The Perfect Dining Experience for Cows



PROVIDING “THE PERFECT DINING EXPERIENCE FOR COWS”  can reap big benefits for a dairy, notes Rick Grant, president of W.H. Miner Agricultural Research Institute.  Grant offers these six tips to creating this ideal dining experience for cows: 

  1. Have feed available to cows, as this can make a four to eight pound difference in milk production. “Feed has to be in the bunk when she wants it and in the amount she wants,” Grant said. “We have to make sure the feed is there.” 

  2. Ensure feed is uniformly distributed along the bunk. After all, when there is not a consistent amount of feed along the bunk, cows kick in their grazing behaviors which can cause 51 percent more switches in feeding locations and cause 3.5 times more competitive interactions. 

  3. Never allow the bunk to sit empty for more than three hours as cows get hungry after three hours. Grant says a bunk that is empty overnight – from 8 p.m. to 6 a.m. – will reduce a cow’s DMI by 3.5 pounds per day. 

  4. Feed cows twice a day. When comparing feeding twice a day vs. feeding once a day, Grant saw cows had more feed availability during the day, cows weren’t sorting their feed as much and cows were consuming 3.1 pounds more dry matter per day, which increased milk yield by 4.4 pounds per day. Grant adds that feeding twice a day also benefits the rumen of the cow. 

  5. Strive for a 3 percent feed refusal. He notes that, if a ration is mixed for a 2 percent feed refusal, the probability that high-producing cows are getting shortchanged is larger.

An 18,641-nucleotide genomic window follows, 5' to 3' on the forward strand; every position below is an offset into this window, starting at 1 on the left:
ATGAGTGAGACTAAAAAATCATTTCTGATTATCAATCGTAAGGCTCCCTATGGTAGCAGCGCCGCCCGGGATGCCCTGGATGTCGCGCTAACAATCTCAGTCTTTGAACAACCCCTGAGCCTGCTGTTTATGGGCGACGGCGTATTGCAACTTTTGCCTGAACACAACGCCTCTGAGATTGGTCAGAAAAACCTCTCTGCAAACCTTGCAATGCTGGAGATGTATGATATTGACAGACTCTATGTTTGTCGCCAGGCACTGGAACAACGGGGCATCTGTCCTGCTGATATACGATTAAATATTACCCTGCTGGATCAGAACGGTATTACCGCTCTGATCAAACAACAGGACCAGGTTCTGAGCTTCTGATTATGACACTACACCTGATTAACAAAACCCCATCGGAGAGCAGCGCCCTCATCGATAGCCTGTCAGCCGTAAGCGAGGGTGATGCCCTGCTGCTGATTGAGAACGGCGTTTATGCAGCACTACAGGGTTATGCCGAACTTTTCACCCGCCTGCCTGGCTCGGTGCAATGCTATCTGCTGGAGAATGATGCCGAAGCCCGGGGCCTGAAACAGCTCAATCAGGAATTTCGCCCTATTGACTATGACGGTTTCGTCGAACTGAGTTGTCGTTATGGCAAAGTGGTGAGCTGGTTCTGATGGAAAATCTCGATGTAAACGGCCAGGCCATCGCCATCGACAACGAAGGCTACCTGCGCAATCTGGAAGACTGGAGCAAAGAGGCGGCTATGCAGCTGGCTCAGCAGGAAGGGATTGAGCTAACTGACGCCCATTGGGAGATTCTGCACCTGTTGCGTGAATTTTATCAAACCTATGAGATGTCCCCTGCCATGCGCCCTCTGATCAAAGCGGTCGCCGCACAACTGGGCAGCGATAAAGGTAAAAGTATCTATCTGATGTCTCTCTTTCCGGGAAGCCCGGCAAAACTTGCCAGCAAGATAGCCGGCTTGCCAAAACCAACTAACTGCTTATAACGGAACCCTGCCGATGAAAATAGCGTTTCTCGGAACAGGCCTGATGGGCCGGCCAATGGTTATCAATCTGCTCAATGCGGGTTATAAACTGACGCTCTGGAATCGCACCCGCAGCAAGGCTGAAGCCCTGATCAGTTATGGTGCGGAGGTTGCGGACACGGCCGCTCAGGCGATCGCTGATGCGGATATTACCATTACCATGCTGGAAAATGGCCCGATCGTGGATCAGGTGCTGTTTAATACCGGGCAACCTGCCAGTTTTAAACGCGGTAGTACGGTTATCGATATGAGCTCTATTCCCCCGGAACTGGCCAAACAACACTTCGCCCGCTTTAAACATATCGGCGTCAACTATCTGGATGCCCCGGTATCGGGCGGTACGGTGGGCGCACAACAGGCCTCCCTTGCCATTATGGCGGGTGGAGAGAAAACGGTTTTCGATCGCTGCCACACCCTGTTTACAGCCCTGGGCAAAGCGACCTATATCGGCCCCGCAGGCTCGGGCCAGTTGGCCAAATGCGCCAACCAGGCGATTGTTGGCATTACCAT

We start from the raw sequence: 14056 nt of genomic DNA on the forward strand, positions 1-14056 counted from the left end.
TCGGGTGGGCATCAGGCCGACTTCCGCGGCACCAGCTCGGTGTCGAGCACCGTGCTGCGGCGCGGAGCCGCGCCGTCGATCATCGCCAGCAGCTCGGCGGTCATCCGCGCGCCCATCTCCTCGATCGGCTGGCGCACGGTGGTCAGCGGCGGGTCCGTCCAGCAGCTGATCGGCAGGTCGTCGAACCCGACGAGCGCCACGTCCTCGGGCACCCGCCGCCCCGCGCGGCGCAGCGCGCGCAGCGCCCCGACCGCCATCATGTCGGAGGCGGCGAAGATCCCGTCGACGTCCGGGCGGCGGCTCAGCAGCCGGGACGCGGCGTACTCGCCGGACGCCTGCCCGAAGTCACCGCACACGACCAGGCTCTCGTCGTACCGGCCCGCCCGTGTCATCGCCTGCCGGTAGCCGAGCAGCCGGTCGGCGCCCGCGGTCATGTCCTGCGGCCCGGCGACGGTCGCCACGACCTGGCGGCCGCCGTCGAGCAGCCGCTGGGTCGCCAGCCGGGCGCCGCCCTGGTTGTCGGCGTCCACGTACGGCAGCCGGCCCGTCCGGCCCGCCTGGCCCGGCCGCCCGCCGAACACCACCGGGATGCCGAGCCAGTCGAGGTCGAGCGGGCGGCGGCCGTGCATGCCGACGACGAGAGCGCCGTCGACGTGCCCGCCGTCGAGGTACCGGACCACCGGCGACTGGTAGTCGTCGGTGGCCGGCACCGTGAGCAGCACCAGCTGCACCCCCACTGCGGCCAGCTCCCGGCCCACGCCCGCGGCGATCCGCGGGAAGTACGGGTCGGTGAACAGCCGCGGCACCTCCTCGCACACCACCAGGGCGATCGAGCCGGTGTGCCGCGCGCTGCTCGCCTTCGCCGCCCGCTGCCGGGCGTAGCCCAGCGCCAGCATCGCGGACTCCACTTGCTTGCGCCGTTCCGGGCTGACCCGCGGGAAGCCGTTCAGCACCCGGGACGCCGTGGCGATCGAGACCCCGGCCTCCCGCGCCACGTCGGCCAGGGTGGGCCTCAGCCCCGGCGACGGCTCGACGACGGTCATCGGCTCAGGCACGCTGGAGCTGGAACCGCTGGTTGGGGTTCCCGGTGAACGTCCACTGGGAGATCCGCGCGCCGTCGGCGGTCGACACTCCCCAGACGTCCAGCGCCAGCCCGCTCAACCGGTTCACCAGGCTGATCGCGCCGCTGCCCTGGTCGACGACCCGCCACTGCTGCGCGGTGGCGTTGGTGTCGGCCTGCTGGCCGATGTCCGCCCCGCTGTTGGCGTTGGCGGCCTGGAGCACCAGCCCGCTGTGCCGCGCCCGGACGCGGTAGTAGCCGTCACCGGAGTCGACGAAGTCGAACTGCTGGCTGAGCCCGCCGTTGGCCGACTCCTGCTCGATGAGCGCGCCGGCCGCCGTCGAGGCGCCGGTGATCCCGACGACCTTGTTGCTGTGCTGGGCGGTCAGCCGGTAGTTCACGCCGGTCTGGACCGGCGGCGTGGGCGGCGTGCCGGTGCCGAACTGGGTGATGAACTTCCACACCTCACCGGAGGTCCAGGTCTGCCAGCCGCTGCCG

6. Push up the feed every half hour during the first two hours after feeding when “it’s the most competitive time at the bunk.” This helps optimize feed intake and feeding behavior and improve the feed efficiency while not impacting resting time. 

  7. Let cows rest. Grant says, for every 3.5 minutes of rest a cow has lost, they will sacrifice one minute of eating. “Lying time is a priority over eating,” Grant said. “Cows will lie down instead of eating if they are forced to choose.” 

  8. Avoid overstocking to lessen aggression and displacements among cows as well as sorting of feed. A study shows, with 12 to 18 inches of bunk space, some cows chose to eat the lower quality feed alone. Even with 24 inches of bunk space per cow, 40 percent of less aggressive cows chose to eat alone. Because barns typically aren’t designed for bunk space of more than 24 inches per cow, Grant suggests bunk stocking densities be less than 100 percent and 80 percent for transition cows.


Source: “The Perfect Dining Experience for Cows” PDPW Managers Memo, September 2015.

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